Through Blueprint Communities, Whitney has become adept at writing grant applications and the progress the community is making increases the odds that future applications will be approved.
“When funders read our applications, they see that we’ve been successful,” she said. “And it’s easy to fund success.”
Historic Overlook Colony
While Edgemoor Gardens might have been an instant success as a Blueprint Community, Peuquet calls Claymont’s Historic Overlook Colony Vicinity one that has “a lot of potential.”
The community team developed a plan, but hasn’t accomplished much of it, according to Peuquet and Brett Saddler, the team’s original chairman and executive director of the Claymont Renaissance Development Corp., a larger redevelopment effort.
“Problems got tied up in the Claymont Renaissance process to some extent” and “stops and starts” characterized the progress,” Peuquet said. “They’re also dealing with preservation of housing stock, and that’s not a cheap thing to do.”
The Overlook Colony vicinity, which includes Overlook Colony, Clearfield, Claymont Addition and Kenilworth, is on the west side of Philadelphia Pike, extending from Harvey Road north to Second Street with Green Street as its western boundary. The first homes in Overlook Colony were built about 100 years ago.
Key objectives in the community’s plan included: promoting pride in residents, historic preservation, improving safety and lighting, and building community and neighborhood involvement.
One of the first goals, Saddler said, was to improve the Overlook Colony entrance from Philadelphia Pike at Commonwealth Avenue, by realigning the intersection and adding identifying signage. That hasn’t happened yet — but it will soon, he said, as part of a larger state Department of Transportation project that will narrow Philadelphia Pike through Claymont from four lanes to three, making it more pedestrian and bicycle friendly. Work is supposed to start in the spring, he said.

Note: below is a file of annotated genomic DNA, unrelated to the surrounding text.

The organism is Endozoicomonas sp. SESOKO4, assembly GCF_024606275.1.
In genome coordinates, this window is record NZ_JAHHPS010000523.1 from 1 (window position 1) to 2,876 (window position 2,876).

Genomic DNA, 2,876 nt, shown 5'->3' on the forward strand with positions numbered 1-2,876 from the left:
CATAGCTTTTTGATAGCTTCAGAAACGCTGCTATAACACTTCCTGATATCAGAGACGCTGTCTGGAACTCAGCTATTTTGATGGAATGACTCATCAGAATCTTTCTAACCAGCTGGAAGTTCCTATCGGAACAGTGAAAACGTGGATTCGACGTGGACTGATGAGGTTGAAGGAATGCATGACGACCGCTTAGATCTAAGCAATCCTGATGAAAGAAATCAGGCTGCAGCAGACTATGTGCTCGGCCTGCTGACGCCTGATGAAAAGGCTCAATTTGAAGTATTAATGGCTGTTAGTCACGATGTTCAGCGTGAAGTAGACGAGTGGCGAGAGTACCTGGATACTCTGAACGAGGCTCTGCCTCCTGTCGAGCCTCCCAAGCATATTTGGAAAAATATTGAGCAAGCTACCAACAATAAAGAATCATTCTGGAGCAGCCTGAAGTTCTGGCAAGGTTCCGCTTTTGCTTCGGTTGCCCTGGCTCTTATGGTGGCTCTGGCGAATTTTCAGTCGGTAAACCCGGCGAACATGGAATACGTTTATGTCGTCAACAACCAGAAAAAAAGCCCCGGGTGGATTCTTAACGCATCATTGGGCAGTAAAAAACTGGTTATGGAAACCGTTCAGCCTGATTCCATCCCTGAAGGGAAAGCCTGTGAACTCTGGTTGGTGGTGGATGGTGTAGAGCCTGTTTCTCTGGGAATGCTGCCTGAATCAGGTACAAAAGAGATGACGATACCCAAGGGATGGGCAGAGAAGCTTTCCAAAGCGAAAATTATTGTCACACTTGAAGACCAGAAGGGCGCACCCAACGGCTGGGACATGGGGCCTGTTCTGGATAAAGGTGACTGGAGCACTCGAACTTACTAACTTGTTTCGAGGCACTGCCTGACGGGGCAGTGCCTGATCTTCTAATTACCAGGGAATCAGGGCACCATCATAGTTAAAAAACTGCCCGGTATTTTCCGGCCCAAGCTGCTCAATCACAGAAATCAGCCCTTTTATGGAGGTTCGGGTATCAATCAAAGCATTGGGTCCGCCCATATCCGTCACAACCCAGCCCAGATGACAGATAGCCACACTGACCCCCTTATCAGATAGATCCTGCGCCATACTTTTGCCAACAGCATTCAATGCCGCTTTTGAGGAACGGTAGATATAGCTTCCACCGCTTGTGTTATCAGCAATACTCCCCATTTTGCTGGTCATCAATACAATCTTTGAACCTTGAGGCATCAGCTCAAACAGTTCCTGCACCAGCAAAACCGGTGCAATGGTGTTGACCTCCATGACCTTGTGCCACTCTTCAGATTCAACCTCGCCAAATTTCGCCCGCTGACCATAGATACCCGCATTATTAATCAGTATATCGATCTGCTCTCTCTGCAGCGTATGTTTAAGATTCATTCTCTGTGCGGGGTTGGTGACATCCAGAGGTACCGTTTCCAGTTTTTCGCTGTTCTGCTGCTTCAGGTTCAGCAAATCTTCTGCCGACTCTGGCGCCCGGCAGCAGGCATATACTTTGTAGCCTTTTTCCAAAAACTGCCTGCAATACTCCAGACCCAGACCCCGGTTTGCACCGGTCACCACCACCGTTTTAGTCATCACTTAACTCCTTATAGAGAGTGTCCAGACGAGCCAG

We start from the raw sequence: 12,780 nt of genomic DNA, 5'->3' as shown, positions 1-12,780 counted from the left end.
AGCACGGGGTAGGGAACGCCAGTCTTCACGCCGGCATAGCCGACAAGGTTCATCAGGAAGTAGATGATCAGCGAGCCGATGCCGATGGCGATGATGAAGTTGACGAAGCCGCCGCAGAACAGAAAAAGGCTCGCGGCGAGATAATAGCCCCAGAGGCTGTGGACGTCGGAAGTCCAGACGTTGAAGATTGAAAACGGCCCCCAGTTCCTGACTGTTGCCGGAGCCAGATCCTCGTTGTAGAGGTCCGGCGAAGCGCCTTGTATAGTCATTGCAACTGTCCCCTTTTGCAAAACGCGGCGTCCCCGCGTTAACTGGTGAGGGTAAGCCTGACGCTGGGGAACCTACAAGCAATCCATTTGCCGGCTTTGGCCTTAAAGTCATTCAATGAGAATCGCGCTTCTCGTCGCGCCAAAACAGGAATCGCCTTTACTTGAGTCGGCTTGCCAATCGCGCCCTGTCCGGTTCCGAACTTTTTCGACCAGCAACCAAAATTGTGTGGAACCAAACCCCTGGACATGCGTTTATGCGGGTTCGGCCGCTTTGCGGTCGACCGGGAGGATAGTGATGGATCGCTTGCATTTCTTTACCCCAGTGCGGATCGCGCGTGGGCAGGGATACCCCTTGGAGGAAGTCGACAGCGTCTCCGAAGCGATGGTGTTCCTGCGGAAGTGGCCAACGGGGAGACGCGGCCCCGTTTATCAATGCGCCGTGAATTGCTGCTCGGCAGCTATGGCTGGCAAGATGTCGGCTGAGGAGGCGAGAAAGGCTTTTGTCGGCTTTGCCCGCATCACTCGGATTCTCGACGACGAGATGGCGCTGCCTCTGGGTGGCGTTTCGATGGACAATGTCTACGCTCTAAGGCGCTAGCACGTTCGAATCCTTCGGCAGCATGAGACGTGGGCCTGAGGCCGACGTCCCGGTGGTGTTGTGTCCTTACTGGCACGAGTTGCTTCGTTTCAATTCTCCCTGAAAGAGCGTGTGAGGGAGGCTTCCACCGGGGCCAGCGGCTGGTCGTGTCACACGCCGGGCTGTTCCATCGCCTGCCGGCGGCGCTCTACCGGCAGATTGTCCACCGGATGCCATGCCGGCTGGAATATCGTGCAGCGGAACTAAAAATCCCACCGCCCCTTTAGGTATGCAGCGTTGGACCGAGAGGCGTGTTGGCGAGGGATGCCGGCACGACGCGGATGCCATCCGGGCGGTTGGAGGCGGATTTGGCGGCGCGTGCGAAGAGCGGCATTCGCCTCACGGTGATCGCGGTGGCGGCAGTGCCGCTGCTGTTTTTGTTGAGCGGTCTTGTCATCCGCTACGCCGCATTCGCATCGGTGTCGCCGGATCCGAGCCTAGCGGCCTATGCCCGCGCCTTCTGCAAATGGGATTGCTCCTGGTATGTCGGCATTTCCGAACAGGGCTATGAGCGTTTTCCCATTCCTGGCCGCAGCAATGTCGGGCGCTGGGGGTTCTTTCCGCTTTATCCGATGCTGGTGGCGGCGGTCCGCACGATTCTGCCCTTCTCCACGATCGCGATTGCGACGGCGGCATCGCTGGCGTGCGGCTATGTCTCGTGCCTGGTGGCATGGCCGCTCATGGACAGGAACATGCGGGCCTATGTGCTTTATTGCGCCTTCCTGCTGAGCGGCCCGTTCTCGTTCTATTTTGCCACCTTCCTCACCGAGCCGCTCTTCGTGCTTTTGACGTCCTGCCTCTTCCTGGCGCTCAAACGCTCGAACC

Meanwhile, Saddler said, early attempts to get more residents involved in the effort stalled when Overlook Colony’s civic association broke down. Through UD’s Center for Community Research and Service, members of the Public Allies service corps have been helping identify new leaders in the community and a new civic association, the United Neighbors of Overlook and Clearfield, has been formed. “They’re bringing more people to the table, and they’ve scheduled a spring cleanup fair for March,” he said.
In the next few weeks, the team hopes to complete negotiations with a bank to finance some home rehabilitation work, Saddler added.
“Community development isn’t easy. To make any real change, all the pieces of the puzzle have to come together,” Saddler said. “Sometimes they do it on the first try. Sometimes they do better the second time.”
Unlike the neighborhoods chosen as Delaware’s other Blueprint Communities, Georgetown is actually a town, with its own government and longstanding traditions.
In some respects, that may make organizing easier but it’s also a cause of some concern, said Linda Price, the Fulton Bank branch manager who is leading the Georgetown Blueprint Community team.
While preparing the Blueprint Community application last year and building awareness of the process in the last two months, Price said she and her colleagues on the team were sometimes greeted with skepticism and fear — skepticism because “other efforts like this have fallen by the wayside” and the fear that shows when people ask “are you coming in to take over?”